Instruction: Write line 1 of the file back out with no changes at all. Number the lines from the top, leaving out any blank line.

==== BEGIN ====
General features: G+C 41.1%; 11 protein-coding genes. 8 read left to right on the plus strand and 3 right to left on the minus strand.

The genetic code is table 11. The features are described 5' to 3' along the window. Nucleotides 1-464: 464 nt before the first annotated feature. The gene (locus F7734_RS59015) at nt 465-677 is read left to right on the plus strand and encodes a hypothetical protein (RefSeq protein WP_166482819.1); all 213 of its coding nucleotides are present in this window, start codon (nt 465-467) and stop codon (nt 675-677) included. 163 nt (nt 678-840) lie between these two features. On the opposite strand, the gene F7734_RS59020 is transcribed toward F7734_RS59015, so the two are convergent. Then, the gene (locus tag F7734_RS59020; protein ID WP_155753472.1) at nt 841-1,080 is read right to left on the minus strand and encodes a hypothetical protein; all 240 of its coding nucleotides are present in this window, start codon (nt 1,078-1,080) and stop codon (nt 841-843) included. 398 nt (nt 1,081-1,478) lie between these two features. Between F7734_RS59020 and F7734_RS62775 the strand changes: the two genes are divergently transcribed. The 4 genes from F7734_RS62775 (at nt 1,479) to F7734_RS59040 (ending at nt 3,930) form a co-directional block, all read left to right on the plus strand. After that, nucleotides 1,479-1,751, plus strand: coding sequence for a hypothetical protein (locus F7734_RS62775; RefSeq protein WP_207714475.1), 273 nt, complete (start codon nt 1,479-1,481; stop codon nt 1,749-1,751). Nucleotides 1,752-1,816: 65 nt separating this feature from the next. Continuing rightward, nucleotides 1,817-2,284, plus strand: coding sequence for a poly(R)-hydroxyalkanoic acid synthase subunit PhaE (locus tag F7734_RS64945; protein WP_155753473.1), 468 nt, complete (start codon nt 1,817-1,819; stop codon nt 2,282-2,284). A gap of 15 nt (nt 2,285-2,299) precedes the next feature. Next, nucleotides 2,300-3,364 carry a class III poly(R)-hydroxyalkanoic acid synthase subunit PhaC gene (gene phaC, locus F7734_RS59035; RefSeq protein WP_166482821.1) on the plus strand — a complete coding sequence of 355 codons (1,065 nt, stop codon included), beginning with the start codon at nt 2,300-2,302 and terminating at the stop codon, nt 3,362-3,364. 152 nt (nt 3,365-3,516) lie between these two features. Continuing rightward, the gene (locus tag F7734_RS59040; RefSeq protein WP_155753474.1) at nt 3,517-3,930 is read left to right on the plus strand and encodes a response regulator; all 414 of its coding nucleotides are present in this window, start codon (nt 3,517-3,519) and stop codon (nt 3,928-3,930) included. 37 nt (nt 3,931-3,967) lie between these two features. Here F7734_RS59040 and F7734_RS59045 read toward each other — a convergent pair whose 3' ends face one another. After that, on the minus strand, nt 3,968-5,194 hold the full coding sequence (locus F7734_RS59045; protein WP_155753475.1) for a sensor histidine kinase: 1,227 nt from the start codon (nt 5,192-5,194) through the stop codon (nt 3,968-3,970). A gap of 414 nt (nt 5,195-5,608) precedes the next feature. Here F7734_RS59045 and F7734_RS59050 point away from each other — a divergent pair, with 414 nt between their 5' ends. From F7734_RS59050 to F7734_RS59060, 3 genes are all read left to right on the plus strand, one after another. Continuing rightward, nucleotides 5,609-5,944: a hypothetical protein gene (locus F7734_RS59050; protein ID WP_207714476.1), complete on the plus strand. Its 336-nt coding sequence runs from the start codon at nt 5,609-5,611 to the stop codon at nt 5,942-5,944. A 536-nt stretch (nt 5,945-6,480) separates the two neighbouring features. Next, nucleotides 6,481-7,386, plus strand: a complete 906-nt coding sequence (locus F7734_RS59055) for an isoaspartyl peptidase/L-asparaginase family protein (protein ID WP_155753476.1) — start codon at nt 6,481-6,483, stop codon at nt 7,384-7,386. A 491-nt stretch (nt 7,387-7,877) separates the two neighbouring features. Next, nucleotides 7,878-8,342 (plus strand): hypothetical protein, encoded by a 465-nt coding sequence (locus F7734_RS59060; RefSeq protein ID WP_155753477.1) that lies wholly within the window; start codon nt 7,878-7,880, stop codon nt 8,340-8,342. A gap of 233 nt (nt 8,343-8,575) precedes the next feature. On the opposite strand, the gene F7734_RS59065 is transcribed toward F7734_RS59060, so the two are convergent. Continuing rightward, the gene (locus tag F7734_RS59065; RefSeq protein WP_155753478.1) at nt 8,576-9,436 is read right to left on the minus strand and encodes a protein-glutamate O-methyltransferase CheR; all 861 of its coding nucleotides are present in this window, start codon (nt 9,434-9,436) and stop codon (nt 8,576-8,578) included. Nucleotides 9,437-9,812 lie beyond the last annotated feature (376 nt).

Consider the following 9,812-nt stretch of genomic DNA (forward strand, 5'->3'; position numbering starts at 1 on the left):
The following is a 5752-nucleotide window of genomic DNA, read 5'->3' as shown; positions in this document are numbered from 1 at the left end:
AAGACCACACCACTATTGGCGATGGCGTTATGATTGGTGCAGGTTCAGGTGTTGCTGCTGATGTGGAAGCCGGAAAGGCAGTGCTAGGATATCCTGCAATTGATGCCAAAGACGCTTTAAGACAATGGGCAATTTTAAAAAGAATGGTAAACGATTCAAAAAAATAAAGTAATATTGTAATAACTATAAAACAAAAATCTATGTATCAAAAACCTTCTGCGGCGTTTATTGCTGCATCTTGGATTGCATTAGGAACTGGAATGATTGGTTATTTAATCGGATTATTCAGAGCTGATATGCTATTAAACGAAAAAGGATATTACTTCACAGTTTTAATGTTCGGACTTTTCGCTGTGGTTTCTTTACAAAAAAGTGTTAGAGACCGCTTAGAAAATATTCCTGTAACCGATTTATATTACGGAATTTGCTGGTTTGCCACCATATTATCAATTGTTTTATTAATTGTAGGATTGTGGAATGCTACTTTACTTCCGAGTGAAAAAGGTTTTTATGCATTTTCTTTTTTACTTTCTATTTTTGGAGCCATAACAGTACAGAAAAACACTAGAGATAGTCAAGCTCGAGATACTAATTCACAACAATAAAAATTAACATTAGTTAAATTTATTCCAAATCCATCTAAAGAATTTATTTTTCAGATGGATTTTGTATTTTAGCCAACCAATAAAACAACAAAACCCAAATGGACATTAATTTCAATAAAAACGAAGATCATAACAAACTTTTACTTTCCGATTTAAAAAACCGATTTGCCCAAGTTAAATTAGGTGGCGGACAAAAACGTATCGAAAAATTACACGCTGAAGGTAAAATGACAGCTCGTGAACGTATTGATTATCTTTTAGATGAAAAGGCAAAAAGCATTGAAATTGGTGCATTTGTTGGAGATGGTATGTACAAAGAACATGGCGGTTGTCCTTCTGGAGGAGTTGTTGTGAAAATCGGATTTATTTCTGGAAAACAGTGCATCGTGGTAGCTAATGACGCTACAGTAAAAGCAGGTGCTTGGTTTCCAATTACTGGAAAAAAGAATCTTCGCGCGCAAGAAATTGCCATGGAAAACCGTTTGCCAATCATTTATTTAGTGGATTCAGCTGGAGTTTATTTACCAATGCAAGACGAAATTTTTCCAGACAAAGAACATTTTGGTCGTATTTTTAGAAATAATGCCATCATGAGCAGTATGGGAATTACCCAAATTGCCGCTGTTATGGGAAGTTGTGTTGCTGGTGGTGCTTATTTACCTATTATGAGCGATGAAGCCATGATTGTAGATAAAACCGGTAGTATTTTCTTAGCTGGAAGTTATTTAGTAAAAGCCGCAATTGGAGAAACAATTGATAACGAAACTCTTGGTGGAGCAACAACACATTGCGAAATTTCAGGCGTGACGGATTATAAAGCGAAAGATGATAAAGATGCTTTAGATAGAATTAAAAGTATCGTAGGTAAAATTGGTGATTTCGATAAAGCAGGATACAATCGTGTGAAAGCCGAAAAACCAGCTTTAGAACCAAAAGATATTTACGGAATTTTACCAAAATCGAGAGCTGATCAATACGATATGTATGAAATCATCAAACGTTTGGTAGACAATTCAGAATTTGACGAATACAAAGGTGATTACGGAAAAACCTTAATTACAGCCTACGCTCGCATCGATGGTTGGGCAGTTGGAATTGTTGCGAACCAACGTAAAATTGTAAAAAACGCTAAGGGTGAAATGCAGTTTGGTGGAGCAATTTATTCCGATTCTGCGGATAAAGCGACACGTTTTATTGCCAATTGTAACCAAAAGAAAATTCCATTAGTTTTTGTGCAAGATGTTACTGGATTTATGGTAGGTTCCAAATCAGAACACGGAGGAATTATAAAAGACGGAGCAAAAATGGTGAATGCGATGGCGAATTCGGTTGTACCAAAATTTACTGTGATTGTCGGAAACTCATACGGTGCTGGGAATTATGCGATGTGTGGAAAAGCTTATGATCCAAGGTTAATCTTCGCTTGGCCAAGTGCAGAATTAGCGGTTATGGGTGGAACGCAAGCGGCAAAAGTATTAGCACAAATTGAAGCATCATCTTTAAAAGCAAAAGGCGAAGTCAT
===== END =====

General features: G+C 41.1%; 11 protein-coding genes. 8 read left to right on the plus strand and 3 right to left on the minus strand.